Universal Periodic Review: Ecuador must end harsh treatment of journalists
21 May 2012
Ecuador’s Universal Periodic Review (UPR) by the Human Rights Council will take place on 21 May 2012. ARTICLE 19 urges member states delegations to use the opportunity of the UPR to raise concerns about violations of the right to freedom of expression in the country and to make recommendations to urgently address them.
ARTICLE 19 urges the delegations to raise the following issues, highlighted in a report produced for the UPR:
- Legislation that hampers illegitimately access to information and freedom of expression, such as desacto legislation and archaic legislation to monitor broadcasting,
- Government excessive regulation of the media,
- An increasing spate of violence against journalists and human rights defenders.
ARTICLE 19’ submission highlights the use of criminal defamation provisions to criminalise freedom of the press, and inhibit the space for free expression and debates. Public officials, including the President, have organised what amounts to public campaigns openly criticising the media, describing them as ‘ignorant’. ‘liars’ and ‘unethical’.
ARTICLE 19 also urges delegations of UN member states to critically evaluate the Ecuador government’s role in promoting a safer environment for journalists and activists in the country. Ecuador has experienced an unprecedented number of cases of attacks against journalists and human rights defenders, making of Ecuador one of the most dangerous countries in South America for the press. The number of attacks against journalists has spiralled from 22 in 2008 to 212 in 2010 while environmental NGOs and activists have received death threats.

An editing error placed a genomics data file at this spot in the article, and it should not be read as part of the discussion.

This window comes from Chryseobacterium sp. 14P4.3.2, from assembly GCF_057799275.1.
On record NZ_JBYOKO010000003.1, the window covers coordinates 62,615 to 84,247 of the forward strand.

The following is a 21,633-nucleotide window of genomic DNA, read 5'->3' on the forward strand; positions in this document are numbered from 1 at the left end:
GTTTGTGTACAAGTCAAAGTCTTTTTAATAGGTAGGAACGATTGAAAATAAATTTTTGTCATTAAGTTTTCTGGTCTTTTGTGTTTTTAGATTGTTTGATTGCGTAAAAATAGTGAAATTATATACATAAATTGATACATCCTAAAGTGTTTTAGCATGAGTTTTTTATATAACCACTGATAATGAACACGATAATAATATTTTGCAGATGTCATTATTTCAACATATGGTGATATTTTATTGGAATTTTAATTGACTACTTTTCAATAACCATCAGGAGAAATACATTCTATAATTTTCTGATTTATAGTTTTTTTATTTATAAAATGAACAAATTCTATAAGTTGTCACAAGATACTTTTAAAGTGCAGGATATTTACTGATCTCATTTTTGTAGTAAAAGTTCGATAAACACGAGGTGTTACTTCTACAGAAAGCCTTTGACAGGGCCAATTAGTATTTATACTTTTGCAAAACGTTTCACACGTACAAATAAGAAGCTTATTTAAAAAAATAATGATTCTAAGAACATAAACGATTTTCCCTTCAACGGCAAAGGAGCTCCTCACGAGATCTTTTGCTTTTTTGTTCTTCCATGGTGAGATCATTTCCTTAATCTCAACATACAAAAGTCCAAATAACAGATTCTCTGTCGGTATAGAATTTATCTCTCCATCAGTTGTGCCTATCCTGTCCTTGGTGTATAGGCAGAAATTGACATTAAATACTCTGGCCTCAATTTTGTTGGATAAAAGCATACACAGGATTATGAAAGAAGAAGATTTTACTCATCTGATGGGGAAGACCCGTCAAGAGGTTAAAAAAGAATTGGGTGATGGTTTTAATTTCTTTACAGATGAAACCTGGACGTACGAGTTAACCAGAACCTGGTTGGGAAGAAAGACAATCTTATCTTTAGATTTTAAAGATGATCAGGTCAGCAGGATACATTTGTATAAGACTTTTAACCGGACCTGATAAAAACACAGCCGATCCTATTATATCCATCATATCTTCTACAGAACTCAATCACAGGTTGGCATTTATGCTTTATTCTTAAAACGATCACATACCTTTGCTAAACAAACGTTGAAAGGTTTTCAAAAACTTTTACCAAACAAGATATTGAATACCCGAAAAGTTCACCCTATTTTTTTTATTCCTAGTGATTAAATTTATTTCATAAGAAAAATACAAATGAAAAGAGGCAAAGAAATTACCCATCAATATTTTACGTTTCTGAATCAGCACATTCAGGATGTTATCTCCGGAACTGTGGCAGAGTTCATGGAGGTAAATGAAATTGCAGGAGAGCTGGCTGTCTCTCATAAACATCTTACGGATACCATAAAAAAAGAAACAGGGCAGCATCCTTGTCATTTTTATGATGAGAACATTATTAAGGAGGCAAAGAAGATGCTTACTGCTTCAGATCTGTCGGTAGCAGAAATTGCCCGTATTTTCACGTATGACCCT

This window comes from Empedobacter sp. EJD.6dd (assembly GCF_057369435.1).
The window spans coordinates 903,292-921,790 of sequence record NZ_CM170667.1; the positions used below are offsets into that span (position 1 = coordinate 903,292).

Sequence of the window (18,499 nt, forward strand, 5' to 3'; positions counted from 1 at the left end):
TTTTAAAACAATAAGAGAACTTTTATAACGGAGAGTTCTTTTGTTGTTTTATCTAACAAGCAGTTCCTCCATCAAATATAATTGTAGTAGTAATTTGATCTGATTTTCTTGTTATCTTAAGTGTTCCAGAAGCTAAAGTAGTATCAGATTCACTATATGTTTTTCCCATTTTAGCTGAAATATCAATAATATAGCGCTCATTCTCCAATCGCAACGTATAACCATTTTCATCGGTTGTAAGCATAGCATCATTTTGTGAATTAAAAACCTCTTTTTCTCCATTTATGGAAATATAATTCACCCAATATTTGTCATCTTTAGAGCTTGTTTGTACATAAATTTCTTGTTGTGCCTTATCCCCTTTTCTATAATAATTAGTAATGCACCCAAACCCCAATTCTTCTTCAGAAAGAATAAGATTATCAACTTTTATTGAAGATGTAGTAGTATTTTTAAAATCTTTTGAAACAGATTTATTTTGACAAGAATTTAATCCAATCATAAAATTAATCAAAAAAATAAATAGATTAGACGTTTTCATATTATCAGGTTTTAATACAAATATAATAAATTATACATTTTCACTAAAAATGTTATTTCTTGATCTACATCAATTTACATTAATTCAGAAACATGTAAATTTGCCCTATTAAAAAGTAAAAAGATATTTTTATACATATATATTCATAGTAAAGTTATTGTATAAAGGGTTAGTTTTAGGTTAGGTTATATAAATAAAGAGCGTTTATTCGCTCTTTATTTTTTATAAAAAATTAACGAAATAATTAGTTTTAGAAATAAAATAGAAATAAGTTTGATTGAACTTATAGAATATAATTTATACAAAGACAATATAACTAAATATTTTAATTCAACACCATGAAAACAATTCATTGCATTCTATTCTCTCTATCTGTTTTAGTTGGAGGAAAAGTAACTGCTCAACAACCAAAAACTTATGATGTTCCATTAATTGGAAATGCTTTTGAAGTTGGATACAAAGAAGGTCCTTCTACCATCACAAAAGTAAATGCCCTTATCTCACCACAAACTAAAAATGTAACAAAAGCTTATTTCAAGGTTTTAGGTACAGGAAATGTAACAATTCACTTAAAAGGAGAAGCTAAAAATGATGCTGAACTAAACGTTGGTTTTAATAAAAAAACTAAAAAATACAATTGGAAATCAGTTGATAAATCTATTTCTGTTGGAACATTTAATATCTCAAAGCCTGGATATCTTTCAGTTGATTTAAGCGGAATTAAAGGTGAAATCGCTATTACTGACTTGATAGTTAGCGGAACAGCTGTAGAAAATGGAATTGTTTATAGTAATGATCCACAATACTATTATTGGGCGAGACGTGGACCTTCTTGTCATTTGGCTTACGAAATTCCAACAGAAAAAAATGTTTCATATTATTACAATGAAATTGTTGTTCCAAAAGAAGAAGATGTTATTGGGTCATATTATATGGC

ARTICLE 19 urge delegations to recommend the following actions to the Government of Ecuador:
- Undertake a comprehensive review of legislation relating to freedom of expression and media freedom and bring it in line with international free expression standards
- Create an enabling environment for media and civil society and refrain from restricting their freedom to operate independently and freely
- Ensure editorial and financial independence of broadcast media
- Restrict the use of cadenas to providing information at times of emergency, and amend broadcasting laws to restrict opportunities for interference in media programming
- Establish an independent regulatory body for broadcasting, free from political and commercial interference
- Refrain from vilifying media operators, journalists and activists for expressing critical opinion, and from influencing media content through advertising boycotts
- Abolish criminal defamation provisions and desacato laws
- Cease using anti-terrorism laws to infringe the right to protest
- Introduce a freedom of information framework that meets international standards and ensure its thorough implementation.
Receive immediate or weekly updates on the right to freedom of expressionSubscribe
Help us support lorem sit ipsum dolor amet
Your donation dummy text about what their money does.Donate